Videos are a trickier and more expensive to produce but they’re the perfect option when you’re trying to do step-by-step how-to instructions as seeing how it’s actually done provides more clarity than when you’re reading an instruction manual. Alternatively, you can use illustrations and animations to create the now-popular explainer videos. My favorites are those that detail the evolution of a particular car model, such as the ones from Cars Evolution and Donut Media.

Using infographics

There’s nothing more boring than statistics and nothing more infinitely annoying than a conversation partner who constantly drops statistics in every sentence. I know this, you know this and everybody knows this, which is why society invented infographics, a way for us to read statistics without getting bored out of our minds. It should be noted however that designing an infographics is actually quite tricky, the layout and color used has to be carefully considered to ensure the data shown can be read and digested easily while making it as attractive as possible for the purpose of sharing.

Using memes, gifs and webcomics

When my future grandchildren (wishful thinking, this) asks me how life was like in the early decades of the 21th century, I’m going to refer them to Giphy and this long-running random group text I have where I and a couple of friends constantly post absurd things we found online. Memes, gifs and webcomics are the perfect ice-breaker, especially for millenials and the great thing is, they’re very easy to do. There are a bunch of meme generators online and Giphy makes creating gifs as easy as tweeting.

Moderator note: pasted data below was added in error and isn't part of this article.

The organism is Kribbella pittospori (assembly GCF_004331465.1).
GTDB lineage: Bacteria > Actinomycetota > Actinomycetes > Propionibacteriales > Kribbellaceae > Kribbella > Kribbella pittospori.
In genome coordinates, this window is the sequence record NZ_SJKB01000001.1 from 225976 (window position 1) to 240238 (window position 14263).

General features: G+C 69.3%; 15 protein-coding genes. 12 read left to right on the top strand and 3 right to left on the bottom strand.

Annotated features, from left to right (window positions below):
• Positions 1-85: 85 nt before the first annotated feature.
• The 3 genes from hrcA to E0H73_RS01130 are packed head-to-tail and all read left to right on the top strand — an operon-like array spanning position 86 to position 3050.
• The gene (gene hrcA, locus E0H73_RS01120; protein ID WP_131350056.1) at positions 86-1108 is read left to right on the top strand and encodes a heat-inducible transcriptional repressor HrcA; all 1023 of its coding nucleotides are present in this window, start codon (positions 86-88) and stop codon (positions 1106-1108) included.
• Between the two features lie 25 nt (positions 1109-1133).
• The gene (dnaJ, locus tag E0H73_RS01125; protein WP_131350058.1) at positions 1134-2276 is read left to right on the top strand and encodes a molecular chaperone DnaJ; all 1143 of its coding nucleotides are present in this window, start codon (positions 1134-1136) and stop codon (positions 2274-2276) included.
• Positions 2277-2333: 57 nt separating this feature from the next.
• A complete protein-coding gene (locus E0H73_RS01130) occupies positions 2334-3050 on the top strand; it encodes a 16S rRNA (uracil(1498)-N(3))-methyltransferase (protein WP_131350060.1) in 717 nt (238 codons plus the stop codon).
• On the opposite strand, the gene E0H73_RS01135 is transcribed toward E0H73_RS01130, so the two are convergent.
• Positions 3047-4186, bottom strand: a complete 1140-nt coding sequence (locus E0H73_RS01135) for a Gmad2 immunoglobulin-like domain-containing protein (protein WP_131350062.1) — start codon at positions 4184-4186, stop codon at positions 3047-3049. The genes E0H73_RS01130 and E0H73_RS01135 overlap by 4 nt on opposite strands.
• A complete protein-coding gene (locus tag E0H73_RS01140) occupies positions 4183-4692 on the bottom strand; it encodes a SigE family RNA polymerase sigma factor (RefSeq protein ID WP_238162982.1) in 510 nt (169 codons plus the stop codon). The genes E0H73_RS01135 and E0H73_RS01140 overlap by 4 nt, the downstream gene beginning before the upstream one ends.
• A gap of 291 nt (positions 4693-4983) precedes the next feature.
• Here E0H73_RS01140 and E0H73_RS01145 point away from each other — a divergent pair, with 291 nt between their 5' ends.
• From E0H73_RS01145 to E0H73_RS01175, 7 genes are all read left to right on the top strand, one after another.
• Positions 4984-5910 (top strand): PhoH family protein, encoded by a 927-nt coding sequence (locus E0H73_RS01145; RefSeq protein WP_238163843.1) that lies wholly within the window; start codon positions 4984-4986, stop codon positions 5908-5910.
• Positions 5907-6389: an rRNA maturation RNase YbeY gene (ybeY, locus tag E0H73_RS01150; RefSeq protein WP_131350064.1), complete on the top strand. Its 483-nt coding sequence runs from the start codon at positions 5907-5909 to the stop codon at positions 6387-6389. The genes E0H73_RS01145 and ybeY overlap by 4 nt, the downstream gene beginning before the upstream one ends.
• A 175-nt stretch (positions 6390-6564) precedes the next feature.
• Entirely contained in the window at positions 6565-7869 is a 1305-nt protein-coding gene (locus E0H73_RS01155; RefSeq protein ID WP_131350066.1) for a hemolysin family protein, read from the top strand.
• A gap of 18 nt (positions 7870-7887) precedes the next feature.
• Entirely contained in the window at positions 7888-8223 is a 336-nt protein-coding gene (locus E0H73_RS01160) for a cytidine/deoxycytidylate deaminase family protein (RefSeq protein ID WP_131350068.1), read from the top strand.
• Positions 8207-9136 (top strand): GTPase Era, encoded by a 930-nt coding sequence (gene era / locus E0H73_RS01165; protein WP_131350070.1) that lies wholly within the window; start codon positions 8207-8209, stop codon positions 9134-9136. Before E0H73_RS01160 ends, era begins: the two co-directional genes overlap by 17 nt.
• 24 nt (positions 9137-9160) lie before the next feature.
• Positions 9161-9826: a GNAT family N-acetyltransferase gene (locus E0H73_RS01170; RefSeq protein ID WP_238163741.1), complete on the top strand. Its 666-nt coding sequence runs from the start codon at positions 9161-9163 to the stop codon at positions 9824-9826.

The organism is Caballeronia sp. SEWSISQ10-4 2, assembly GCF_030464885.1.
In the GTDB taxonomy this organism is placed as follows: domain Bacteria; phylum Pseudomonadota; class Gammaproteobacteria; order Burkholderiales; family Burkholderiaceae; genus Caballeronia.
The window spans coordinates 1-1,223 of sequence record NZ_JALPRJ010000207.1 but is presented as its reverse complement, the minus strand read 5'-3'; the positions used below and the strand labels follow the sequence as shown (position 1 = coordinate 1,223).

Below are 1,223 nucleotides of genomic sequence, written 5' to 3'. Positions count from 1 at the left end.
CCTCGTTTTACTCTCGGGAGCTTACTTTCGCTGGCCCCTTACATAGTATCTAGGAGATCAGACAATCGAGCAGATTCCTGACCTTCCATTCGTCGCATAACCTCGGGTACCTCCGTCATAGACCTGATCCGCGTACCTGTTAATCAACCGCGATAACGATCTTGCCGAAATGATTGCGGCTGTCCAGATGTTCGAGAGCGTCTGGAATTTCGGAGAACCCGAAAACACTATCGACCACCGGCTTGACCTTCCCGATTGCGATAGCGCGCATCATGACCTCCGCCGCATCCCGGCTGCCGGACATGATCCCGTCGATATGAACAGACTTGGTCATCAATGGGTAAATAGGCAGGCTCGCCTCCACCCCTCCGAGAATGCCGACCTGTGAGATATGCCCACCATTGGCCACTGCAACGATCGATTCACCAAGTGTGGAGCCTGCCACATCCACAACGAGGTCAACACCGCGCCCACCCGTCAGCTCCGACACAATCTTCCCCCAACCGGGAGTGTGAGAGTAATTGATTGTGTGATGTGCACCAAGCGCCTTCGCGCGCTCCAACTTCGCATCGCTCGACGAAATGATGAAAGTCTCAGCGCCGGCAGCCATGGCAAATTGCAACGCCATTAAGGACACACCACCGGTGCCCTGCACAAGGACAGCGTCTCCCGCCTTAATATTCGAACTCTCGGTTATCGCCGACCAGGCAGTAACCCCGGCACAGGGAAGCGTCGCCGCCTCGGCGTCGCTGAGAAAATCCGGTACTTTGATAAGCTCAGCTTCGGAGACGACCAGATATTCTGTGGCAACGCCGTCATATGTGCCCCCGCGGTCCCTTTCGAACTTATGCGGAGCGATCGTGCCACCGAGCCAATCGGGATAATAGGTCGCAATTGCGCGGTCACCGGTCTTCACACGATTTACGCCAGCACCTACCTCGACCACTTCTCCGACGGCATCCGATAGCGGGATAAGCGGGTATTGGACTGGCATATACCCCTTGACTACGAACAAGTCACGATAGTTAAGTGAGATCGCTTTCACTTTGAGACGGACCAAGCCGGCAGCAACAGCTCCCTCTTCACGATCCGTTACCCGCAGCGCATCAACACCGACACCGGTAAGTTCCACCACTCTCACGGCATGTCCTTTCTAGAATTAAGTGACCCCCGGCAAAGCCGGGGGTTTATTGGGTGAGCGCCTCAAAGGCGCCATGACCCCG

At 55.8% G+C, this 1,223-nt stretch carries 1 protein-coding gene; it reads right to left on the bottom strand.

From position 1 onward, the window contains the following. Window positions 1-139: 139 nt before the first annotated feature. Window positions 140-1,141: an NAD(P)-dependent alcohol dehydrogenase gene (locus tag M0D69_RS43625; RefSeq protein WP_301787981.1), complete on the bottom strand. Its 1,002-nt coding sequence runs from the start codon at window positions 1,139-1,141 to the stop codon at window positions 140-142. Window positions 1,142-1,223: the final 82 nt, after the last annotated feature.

Webcomics are more upscale but really, you don’t need more than a good sense of humor to create one. You don’t need to be as amazing as Fiona Staples (see her work in Saga if you need proof of this) to create quality webcomics. My favorite webcomic is xkcd, which uses simple stick figures for the characters. If you’re looking to stand out, webcomics are a better option than memes and gifs, which can be a bit samey.